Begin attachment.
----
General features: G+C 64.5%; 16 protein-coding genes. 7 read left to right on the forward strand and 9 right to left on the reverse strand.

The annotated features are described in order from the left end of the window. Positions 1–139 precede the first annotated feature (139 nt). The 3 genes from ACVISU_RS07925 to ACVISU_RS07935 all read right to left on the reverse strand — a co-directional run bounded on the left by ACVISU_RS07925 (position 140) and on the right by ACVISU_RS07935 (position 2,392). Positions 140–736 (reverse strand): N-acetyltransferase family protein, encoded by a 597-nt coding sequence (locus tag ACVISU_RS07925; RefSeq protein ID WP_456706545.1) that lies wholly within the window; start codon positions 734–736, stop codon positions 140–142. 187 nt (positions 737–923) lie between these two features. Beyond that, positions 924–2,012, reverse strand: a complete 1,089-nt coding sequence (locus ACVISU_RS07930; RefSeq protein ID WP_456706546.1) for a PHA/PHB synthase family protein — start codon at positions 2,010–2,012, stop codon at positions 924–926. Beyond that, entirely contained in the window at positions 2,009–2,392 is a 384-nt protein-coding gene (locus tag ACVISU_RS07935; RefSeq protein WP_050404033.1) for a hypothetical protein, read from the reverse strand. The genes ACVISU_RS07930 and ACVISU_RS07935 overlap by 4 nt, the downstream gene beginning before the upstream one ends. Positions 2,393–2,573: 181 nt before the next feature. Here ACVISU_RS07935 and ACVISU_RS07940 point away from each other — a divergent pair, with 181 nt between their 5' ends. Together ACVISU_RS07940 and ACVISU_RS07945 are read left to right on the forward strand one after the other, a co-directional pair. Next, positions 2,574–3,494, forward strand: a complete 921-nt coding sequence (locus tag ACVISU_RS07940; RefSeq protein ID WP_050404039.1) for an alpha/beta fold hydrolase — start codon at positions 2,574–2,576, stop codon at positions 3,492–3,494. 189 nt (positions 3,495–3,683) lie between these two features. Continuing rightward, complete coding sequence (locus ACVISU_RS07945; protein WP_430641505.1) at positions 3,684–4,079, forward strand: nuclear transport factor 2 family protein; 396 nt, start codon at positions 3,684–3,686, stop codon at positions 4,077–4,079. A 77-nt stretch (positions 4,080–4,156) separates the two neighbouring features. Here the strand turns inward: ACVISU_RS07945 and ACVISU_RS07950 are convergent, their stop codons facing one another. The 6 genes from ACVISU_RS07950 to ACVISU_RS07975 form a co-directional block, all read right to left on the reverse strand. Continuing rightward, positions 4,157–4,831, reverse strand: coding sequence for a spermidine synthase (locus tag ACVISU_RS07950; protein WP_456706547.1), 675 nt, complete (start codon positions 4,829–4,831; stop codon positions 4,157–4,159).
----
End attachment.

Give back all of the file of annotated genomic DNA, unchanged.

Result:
General features: G+C 64.5%; 16 protein-coding genes. 7 read left to right on the forward strand and 9 right to left on the reverse strand.

The annotated features are described in order from the left end of the window. Positions 1–139 precede the first annotated feature (139 nt). The 3 genes from ACVISU_RS07925 to ACVISU_RS07935 all read right to left on the reverse strand — a co-directional run bounded on the left by ACVISU_RS07925 (position 140) and on the right by ACVISU_RS07935 (position 2,392). Positions 140–736 (reverse strand): N-acetyltransferase family protein, encoded by a 597-nt coding sequence (locus tag ACVISU_RS07925; RefSeq protein ID WP_456706545.1) that lies wholly within the window; start codon positions 734–736, stop codon positions 140–142. 187 nt (positions 737–923) lie between these two features. Beyond that, positions 924–2,012, reverse strand: a complete 1,089-nt coding sequence (locus ACVISU_RS07930; RefSeq protein ID WP_456706546.1) for a PHA/PHB synthase family protein — start codon at positions 2,010–2,012, stop codon at positions 924–926. Beyond that, entirely contained in the window at positions 2,009–2,392 is a 384-nt protein-coding gene (locus tag ACVISU_RS07935; RefSeq protein WP_050404033.1) for a hypothetical protein, read from the reverse strand. The genes ACVISU_RS07930 and ACVISU_RS07935 overlap by 4 nt, the downstream gene beginning before the upstream one ends. Positions 2,393–2,573: 181 nt before the next feature. Here ACVISU_RS07935 and ACVISU_RS07940 point away from each other — a divergent pair, with 181 nt between their 5' ends. Together ACVISU_RS07940 and ACVISU_RS07945 are read left to right on the forward strand one after the other, a co-directional pair. Next, positions 2,574–3,494, forward strand: a complete 921-nt coding sequence (locus tag ACVISU_RS07940; RefSeq protein ID WP_050404039.1) for an alpha/beta fold hydrolase — start codon at positions 2,574–2,576, stop codon at positions 3,492–3,494. 189 nt (positions 3,495–3,683) lie between these two features. Continuing rightward, complete coding sequence (locus ACVISU_RS07945; protein WP_430641505.1) at positions 3,684–4,079, forward strand: nuclear transport factor 2 family protein; 396 nt, start codon at positions 3,684–3,686, stop codon at positions 4,077–4,079. A 77-nt stretch (positions 4,080–4,156) separates the two neighbouring features. Here the strand turns inward: ACVISU_RS07945 and ACVISU_RS07950 are convergent, their stop codons facing one another. The 6 genes from ACVISU_RS07950 to ACVISU_RS07975 form a co-directional block, all read right to left on the reverse strand. Continuing rightward, positions 4,157–4,831, reverse strand: coding sequence for a spermidine synthase (locus tag ACVISU_RS07950; protein WP_456706547.1), 675 nt, complete (start codon positions 4,829–4,831; stop codon positions 4,157–4,159).